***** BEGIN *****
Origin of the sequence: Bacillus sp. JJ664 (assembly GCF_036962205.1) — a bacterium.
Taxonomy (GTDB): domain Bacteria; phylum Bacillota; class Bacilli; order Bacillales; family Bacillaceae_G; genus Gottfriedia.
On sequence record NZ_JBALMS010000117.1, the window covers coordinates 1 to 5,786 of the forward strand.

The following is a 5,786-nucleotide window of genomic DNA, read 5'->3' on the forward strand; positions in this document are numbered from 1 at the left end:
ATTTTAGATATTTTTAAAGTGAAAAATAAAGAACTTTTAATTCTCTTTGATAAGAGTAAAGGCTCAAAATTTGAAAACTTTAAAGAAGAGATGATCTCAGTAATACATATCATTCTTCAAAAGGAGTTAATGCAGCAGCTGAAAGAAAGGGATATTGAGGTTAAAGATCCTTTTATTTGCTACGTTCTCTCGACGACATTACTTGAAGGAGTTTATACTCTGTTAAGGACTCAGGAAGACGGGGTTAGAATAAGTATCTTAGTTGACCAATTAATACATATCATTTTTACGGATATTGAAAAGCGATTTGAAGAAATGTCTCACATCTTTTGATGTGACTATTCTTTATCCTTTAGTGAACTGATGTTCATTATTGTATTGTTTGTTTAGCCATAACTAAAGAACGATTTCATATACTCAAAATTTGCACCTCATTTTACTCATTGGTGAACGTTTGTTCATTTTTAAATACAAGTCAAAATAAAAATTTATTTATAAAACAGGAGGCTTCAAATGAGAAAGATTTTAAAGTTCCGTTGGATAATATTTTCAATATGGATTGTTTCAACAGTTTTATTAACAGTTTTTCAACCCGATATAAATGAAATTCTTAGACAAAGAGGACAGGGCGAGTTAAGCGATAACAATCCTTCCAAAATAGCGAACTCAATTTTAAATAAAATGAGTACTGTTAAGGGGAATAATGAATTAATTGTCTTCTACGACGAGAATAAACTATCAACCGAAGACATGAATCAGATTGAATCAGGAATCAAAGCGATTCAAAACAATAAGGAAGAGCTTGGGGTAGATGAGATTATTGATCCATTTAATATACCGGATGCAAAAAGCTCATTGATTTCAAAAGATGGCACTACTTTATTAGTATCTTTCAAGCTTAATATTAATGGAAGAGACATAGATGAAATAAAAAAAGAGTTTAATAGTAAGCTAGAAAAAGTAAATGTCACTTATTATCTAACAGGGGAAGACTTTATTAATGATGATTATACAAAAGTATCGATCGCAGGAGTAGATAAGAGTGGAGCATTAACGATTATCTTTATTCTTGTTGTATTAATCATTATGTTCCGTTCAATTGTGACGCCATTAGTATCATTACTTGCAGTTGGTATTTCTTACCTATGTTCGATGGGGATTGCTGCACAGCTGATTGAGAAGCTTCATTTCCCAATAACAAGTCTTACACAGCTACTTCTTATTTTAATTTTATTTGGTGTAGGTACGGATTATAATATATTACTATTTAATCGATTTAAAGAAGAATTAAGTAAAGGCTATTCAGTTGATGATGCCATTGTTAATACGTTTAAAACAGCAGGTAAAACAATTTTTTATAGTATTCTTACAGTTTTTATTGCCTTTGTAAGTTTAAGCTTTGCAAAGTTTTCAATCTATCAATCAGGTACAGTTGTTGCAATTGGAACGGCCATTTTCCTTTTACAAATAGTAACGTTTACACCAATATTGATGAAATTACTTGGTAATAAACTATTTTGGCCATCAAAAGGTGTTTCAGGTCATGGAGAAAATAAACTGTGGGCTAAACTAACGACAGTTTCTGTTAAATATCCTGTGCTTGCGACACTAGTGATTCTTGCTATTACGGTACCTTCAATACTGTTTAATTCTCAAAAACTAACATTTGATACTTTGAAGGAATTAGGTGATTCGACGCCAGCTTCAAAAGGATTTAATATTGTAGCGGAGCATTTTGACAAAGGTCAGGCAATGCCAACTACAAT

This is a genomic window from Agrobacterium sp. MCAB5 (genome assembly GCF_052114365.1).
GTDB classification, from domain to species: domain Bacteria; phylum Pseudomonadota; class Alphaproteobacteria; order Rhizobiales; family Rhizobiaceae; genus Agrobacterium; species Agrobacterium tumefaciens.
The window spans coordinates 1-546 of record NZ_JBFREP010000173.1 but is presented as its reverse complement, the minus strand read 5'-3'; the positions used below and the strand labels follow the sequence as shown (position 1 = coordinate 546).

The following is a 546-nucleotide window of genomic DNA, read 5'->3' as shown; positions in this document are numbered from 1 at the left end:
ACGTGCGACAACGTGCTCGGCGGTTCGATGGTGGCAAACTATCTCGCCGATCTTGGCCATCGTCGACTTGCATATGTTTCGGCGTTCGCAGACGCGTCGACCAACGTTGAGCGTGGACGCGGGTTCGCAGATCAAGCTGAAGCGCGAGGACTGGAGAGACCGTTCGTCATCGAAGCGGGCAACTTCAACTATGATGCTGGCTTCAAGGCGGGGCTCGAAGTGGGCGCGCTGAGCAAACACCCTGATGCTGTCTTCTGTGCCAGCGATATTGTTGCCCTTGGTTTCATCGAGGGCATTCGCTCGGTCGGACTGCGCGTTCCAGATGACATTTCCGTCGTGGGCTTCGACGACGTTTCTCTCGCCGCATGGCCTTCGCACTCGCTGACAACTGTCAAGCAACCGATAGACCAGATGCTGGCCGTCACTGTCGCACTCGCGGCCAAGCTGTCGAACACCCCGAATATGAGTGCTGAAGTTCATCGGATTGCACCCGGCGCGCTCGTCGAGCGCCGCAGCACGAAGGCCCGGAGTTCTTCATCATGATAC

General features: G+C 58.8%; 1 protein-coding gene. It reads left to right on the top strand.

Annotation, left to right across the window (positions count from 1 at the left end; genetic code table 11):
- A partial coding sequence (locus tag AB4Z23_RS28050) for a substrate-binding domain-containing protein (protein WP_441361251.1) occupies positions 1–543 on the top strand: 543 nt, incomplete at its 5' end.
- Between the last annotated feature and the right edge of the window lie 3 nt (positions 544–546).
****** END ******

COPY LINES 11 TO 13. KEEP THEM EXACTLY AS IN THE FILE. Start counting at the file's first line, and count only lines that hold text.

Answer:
General features: G+C 58.8%; 1 protein-coding gene. It reads left to right on the top strand.

Annotation, left to right across the window (positions count from 1 at the left end; genetic code table 11):
- A partial coding sequence (locus tag AB4Z23_RS28050) for a substrate-binding domain-containing protein (protein WP_441361251.1) occupies positions 1–543 on the top strand: 543 nt, incomplete at its 5' end.